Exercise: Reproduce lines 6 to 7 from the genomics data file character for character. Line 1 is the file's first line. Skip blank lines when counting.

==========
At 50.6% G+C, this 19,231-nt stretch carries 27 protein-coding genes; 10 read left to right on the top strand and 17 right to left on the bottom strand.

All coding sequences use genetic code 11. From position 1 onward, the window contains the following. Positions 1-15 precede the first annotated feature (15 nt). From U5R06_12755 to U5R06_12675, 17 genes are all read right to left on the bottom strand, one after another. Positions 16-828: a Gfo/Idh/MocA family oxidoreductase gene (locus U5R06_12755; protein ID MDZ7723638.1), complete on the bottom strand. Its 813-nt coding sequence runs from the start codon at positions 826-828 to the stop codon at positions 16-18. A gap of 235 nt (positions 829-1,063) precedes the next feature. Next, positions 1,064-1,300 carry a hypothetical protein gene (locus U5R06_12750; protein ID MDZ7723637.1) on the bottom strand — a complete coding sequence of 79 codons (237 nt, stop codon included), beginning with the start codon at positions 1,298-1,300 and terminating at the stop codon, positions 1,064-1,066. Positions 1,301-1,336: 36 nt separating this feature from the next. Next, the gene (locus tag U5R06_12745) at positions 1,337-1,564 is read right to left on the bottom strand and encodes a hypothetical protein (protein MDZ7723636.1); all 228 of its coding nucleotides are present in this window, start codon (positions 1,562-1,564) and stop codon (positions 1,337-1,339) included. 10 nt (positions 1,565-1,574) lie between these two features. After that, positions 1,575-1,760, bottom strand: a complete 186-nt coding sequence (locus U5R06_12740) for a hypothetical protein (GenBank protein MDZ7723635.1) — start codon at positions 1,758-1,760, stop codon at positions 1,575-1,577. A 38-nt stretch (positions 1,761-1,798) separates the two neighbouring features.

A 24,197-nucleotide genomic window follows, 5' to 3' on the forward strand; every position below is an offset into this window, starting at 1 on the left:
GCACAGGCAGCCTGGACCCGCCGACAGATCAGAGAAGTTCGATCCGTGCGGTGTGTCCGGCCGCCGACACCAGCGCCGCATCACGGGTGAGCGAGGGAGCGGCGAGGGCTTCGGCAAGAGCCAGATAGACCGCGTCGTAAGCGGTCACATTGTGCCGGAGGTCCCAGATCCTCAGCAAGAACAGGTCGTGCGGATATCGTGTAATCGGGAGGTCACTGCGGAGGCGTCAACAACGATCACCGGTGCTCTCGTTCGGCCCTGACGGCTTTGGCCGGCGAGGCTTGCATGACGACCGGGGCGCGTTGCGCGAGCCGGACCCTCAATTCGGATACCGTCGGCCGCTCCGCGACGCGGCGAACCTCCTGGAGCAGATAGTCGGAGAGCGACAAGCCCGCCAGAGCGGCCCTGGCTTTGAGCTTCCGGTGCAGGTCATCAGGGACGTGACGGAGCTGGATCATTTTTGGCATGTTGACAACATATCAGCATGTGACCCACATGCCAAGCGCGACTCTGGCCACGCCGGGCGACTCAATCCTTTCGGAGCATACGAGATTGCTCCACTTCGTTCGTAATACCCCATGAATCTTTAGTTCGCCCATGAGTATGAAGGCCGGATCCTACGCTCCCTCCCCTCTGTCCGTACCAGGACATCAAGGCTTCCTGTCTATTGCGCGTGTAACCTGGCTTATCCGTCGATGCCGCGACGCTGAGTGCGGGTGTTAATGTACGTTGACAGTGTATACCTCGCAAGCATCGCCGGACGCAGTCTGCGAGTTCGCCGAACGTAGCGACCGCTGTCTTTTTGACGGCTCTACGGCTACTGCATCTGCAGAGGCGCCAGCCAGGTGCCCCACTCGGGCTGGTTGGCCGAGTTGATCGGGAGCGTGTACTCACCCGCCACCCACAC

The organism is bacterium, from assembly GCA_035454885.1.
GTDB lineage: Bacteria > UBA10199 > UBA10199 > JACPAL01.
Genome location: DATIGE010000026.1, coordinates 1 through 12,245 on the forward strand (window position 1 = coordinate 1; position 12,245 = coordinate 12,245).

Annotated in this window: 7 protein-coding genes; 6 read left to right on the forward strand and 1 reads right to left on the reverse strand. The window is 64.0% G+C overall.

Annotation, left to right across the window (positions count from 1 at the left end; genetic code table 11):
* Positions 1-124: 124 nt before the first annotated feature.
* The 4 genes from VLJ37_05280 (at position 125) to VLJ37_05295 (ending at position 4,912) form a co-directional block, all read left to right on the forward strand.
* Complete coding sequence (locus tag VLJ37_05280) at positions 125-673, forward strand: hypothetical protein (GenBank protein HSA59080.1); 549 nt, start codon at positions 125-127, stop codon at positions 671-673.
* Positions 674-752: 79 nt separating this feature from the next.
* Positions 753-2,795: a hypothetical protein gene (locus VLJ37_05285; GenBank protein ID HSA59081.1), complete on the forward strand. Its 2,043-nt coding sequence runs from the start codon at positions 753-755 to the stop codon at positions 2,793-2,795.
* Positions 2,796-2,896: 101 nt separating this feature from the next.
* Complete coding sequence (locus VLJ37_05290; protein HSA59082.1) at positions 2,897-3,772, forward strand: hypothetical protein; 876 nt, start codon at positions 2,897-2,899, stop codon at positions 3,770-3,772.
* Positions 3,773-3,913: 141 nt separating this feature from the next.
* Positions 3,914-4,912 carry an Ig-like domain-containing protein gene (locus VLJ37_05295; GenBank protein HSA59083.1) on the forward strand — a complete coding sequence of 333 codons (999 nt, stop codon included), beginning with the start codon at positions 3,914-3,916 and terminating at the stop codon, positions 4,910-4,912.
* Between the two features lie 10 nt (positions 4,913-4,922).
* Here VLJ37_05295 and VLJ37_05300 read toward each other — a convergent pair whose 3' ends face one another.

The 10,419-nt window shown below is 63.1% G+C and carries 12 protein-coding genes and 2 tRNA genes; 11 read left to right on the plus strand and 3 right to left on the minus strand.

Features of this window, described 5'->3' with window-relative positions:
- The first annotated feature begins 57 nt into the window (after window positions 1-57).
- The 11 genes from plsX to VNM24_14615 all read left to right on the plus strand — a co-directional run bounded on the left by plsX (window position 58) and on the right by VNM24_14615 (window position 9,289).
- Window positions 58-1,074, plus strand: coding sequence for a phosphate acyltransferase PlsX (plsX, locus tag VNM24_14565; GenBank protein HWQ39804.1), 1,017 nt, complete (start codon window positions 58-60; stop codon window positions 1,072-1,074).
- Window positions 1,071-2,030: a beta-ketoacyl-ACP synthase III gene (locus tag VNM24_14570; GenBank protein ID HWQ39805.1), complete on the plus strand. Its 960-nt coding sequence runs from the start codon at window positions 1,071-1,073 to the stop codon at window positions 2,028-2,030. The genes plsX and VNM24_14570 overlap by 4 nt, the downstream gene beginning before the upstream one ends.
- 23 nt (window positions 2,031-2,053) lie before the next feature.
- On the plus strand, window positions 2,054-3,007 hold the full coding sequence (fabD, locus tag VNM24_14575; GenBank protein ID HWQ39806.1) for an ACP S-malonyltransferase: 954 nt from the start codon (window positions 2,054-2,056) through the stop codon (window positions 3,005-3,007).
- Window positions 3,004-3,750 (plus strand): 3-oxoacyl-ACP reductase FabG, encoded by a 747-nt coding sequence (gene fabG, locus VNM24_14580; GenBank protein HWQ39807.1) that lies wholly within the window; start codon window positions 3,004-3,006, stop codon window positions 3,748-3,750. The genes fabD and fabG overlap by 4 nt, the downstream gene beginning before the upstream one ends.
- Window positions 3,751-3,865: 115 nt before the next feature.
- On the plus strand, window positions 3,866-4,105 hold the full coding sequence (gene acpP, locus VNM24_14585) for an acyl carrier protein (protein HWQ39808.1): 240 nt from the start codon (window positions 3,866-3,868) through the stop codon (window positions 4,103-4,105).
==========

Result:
GTDB lineage: Bacteria > UBA10199 > UBA10199 > JACPAL01.
Genome location: DATIGE010000026.1, coordinates 1 through 12,245 on the forward strand (window position 1 = coordinate 1; position 12,245 = coordinate 12,245).